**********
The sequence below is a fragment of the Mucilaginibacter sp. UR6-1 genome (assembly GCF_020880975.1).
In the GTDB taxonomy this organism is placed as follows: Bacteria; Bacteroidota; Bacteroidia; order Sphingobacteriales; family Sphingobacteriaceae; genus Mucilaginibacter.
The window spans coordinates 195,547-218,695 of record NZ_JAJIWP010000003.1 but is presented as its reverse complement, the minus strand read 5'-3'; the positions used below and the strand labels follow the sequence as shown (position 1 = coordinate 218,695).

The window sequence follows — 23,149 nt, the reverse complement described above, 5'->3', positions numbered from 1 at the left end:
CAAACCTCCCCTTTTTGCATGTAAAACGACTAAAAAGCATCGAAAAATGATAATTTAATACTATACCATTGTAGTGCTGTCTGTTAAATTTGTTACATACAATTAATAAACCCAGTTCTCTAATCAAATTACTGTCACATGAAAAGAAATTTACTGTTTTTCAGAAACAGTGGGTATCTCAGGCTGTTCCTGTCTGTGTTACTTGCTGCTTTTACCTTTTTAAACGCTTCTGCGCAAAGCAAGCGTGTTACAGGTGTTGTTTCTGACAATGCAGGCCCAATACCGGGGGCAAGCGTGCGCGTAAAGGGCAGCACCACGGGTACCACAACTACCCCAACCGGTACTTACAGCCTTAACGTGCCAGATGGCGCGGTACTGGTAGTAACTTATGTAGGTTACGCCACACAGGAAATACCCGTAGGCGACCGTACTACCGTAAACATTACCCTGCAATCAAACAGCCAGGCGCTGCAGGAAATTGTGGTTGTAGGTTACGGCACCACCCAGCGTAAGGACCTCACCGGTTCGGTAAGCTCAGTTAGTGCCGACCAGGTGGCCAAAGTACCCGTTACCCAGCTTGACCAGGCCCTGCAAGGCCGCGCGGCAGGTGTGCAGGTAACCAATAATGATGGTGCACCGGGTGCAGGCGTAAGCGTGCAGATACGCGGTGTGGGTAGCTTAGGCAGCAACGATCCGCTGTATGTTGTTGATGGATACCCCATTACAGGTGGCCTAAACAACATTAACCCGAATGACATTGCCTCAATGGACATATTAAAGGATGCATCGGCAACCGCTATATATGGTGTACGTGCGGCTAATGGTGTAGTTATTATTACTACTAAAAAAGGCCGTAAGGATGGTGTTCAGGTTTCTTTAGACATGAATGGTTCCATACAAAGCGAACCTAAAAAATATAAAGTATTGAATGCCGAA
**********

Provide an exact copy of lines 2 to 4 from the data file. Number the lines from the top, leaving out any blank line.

In the GTDB taxonomy this organism is placed as follows: Bacteria; Bacteroidota; Bacteroidia; order Sphingobacteriales; family Sphingobacteriaceae; genus Mucilaginibacter.
The window spans coordinates 195,547-218,695 of record NZ_JAJIWP010000003.1 but is presented as its reverse complement, the minus strand read 5'-3'; the positions used below and the strand labels follow the sequence as shown (position 1 = coordinate 218,695).

The window sequence follows — 23,149 nt, the reverse complement described above, 5'->3', positions numbered from 1 at the left end: